10pm Well today I worked with Jarwa with the macaques and the orang-utans. Jarwa was so funny trying to move the macaques to clean them. Growling at them and stuff. So amusing. The orang-utan were their usual cheeky selves. Gogon refused to move to be cleaned while Joko was trying to lift up my t-shirt with a stick! Cheeky Monkey! In the afternoon I tagged along to pick up the food again with Frendy and Ramalan. Frendy and I singing our hearts out again much to Ramalan’s unamusement lol! It was sooo hot this afternoon as well. So I suppose it was good I was out of the sun. Ashley left for her holiday today as well so I’m pretty much by myself now for the next few days. I will miss her company. We were sinting together.

This evening I had a traditional Javan dinner at Gun’s house, which I was quite nervous about going myself. It’s unbelievable how different their little village is from my little village in Scotland. He lives with his wife, 4 year old daughter, mum and dad. Also his brother lives right next to him with his family. And then on the other side is Jono’s family. They have a cow thing that stays in a shed right next to the house. The floor in the kitchen was sand and everything was very basic. Makes me think how unnecessary our big, stupid kitchens are, with our over-sized fridges, masses of utensils and gadgets to do everything for you. I helped his wife prepare some dough, ring things. I forget what they called them. Mine were very bad. His wife’s were all perfect and mine just looked like nothing. We then went through to the back room to eat. It was a feast! Everything was very nice. Different but nice. I was also quite surprised to learn that in Indonesia I am considered“big and fat”! Everyone here is so small and petite that I, a UK size 10, am fat! I explained to them that in the UK I am considered average weight and build and they looked at me with such disbelief. I would love to see them try and adapt to living in the UK. I don’t think they would do very well to be honest. But to be even more honest, they probably wouldn’t want to. People here very rarely leave Indonesia or Asia so they sometimes don’t realize how different other parts of the world are and different ways of living. They haven’t even heard of Simon Cowell. What the…??? HAHA LOL!

Saturday 13th July 2013

4:30pm Well today was my day off so I slept until 8am instead of getting up at 6am. It was good. But I had nothing to do so I just went to see if I could help anyone with the animals. I dossed about the orang-utans for a bit and then helped Jono fix the Macaques cage. One of the cheeky monkeys had managed to escape. It was just the female macaques so not as dangerous as a male breaking loose luckily. It’s so crazy how relaxed the health and safety is here. Jono climbed up a super, massive bamboo ladder in his bare feet to fix the cage. I think it was homemade. And just whizzing about on main roads on motorbikes with no helmets. No one bothers about seatbelts even although the roads are actually mental! Except Frendy who always says “safety procedures” when in the truck, meaning put your seatbelt on LOL! I also dossed with Bedhu for a bit as well. I’ll miss that little critter.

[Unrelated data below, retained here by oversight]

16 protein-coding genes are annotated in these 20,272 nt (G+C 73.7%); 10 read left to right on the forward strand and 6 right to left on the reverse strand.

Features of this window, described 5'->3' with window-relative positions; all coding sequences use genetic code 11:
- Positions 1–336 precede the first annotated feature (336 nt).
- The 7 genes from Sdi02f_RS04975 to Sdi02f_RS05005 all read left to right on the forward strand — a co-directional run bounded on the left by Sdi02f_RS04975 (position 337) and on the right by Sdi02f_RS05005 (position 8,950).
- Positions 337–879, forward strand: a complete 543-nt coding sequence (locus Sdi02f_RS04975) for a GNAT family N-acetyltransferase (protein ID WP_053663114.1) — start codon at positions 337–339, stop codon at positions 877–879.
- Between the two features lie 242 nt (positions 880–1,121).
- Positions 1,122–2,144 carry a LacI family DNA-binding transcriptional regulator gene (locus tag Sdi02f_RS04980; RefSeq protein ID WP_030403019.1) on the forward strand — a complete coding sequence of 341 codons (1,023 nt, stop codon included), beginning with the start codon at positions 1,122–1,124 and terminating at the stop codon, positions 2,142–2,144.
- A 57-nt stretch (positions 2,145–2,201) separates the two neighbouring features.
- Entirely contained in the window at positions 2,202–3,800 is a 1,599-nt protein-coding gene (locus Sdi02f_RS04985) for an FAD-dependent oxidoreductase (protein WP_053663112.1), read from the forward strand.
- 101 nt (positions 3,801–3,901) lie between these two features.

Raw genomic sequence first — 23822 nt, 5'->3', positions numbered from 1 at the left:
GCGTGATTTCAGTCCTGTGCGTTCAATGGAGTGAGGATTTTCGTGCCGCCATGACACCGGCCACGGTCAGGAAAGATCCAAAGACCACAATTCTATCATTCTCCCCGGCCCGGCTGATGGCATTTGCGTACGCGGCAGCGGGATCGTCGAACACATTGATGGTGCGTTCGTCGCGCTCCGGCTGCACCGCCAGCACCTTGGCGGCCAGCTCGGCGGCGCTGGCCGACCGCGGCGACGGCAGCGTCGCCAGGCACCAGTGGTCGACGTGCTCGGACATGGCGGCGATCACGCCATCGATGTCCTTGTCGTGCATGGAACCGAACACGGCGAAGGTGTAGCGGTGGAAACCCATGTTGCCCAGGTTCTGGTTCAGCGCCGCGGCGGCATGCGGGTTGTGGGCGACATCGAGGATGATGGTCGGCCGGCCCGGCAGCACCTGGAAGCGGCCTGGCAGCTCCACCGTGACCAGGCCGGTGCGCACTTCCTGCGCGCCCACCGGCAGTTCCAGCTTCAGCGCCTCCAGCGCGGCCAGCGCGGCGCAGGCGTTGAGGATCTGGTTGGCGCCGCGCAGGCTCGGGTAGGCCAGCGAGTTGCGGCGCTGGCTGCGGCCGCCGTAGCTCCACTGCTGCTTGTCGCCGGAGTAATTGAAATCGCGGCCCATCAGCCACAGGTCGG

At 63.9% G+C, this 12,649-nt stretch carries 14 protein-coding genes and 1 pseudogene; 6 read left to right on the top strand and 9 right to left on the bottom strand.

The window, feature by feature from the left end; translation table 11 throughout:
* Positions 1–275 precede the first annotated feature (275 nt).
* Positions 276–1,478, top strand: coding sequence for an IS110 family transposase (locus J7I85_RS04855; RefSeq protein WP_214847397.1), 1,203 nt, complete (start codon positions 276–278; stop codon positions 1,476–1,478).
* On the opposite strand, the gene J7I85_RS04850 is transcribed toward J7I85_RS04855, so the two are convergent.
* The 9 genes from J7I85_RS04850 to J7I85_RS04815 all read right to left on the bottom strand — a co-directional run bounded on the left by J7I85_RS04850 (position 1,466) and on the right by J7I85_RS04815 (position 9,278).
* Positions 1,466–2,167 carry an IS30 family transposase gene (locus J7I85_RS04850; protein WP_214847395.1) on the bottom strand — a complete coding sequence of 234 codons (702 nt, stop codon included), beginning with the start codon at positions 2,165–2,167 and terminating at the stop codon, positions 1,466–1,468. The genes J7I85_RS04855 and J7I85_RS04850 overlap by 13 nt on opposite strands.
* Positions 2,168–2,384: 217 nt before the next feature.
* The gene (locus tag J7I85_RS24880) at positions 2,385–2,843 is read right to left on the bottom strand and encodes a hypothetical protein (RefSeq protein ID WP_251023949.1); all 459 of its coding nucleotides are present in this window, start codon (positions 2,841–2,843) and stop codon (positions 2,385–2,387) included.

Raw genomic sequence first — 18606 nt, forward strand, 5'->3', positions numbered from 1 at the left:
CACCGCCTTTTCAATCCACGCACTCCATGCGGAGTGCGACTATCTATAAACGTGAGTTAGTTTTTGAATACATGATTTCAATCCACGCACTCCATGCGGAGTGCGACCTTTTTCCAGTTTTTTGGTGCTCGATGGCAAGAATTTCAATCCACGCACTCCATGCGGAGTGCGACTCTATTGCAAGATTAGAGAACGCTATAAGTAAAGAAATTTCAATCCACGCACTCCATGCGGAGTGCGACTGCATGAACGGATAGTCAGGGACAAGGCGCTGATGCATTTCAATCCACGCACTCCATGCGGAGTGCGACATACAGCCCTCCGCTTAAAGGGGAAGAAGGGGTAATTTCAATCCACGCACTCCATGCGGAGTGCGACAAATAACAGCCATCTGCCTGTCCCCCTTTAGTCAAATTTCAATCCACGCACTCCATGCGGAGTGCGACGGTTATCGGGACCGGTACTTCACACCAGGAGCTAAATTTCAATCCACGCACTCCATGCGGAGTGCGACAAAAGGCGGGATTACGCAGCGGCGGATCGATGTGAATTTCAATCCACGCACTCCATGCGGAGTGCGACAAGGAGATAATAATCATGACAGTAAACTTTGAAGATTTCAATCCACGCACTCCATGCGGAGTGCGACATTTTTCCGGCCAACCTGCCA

My mosquito bites are not improving at all. In fact I think my body is starting to reject the poison so they just come up in big blisters of puss I have to pop to get out which means I’ll scar badly. I condemn all mosquitoes to hell!

I can’t believe I’m leaving tomorrow! It has just flown in! I’ve had such an amazing time here! I’ve learned so much and am very sad to go. I wish the UK could be a bit more like here. Not totally though LOL. After I helped Gun with the food this afternoon I’ve just been hitting about by myself. A mega bad storm has
just passed so I have just been indoors. It was nice this morning as well. I’m pretty glad it hasn’t just been blazing glory sunshine the whole time because I don’t think I could cope. Saying that it’s never actually felt cold at all!

It’s just been perfect. The food, the people, the accommodation, the animals (except mosquitoes) and most of all, the experience. I am definitely going to start saving to come back. I think it will be easier
to save now, as I don’t feel that I have the need for lots of worthless stuff after being here. I am going to get everything packed now so I can just have banter and take pics tomorrow.

Sunday 14th July 2013

8pm Well I’ve had an amazing last day today. I got a cheese bread thing for breakfast, I’ve missed cheese. Then I walked around and took some final photos and videos of the animals. Then Frendy and me went to
the laundrette on his motorbike. I love whizzing about through the little village. We then went down to the bottom of the park to a nice little spot where we just played about doing fighting moves and dances and stuff. Man, he can kick high! So funny. Showing each other our photos and stuff. I then got him to do the Harry Potter flying broom thing.

Actually hilarious. One of the best photos EVER! Environmentally friendly travel option. Rosa and her husband, Antok took me out for lunch in the town, Wates, to a kind of KFC chicken place. I got French fries mmmm! We were then just having banter on their balcony whilst making fun of Frendy heeeheeehee. I will miss him the most. He is Bocah Gemblung! (Crazy boy!)